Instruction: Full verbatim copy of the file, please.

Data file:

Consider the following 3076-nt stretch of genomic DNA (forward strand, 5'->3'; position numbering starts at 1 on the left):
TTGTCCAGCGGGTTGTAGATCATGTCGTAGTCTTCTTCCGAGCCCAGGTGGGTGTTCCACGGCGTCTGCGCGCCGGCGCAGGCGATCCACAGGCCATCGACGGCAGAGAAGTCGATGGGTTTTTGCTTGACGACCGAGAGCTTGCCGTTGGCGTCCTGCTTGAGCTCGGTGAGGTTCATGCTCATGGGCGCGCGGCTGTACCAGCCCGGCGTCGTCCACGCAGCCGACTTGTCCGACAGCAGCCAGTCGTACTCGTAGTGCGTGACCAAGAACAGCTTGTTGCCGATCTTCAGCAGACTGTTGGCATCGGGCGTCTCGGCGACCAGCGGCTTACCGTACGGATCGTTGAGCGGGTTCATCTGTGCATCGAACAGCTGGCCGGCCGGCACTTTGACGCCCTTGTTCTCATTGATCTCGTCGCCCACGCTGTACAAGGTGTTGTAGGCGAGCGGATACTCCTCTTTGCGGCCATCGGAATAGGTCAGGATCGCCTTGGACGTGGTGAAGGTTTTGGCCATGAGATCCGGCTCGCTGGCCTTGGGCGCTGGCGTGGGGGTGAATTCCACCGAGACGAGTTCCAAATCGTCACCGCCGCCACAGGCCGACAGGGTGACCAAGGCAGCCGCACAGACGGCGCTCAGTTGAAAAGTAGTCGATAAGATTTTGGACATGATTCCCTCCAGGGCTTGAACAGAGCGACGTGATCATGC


Consider the following 3076-nt stretch of genomic DNA (forward strand, 5'->3'; position numbering starts at 1 on the left):
TTGTCCAGCGGGTTGTAGATCATGTCGTAGTCTTCTTCCGAGCCCAGGTGGGTGTTCCACGGCGTCTGCGCGCCGGCGCAGGCGATCCACAGGCCATCGACGGCAGAGAAGTCGATGGGTTTTTGCTTGACGACCGAGAGCTTGCCGTTGGCGTCCTGCTTGAGCTCGGTGAGGTTCATGCTCATGGGCGCGCGGCTGTACCAGCCCGGCGTCGTCCACGCAGCCGACTTGTCCGACAGCAGCCAGTCGTACTCGTAGTGCGTGACCAAGAACAGCTTGTTGCCGATCTTCAGCAGACTGTTGGCATCGGGCGTCTCGGCGACCAGCGGCTTACCGTACGGATCGTTGAGCGGGTTCATCTGTGCATCGAACAGCTGGCCGGCCGGCACTTTGACGCCCTTGTTCTCATTGATCTCGTCGCCCACGCTGTACAAGGTGTTGTAGGCGAGCGGATACTCCTCTTTGCGGCCATCGGAATAGGTCAGGATCGCCTTGGACGTGGTGAAGGTTTTGGCCATGAGATCCGGCTCGCTGGCCTTGGGCGCTGGCGTGGGGGTGAATTCCACCGAGACGAGTTCCAAATCGTCACCGCCGCCACAGGCCGACAGGGTGACCAAGGCAGCCGCACAGACGGCGCTCAGTTGAAAAGTAGTCGATAAGATTTTGGACATGATTCCCTCCAGGGCTTGAACAGAGCGACGTGATCATGC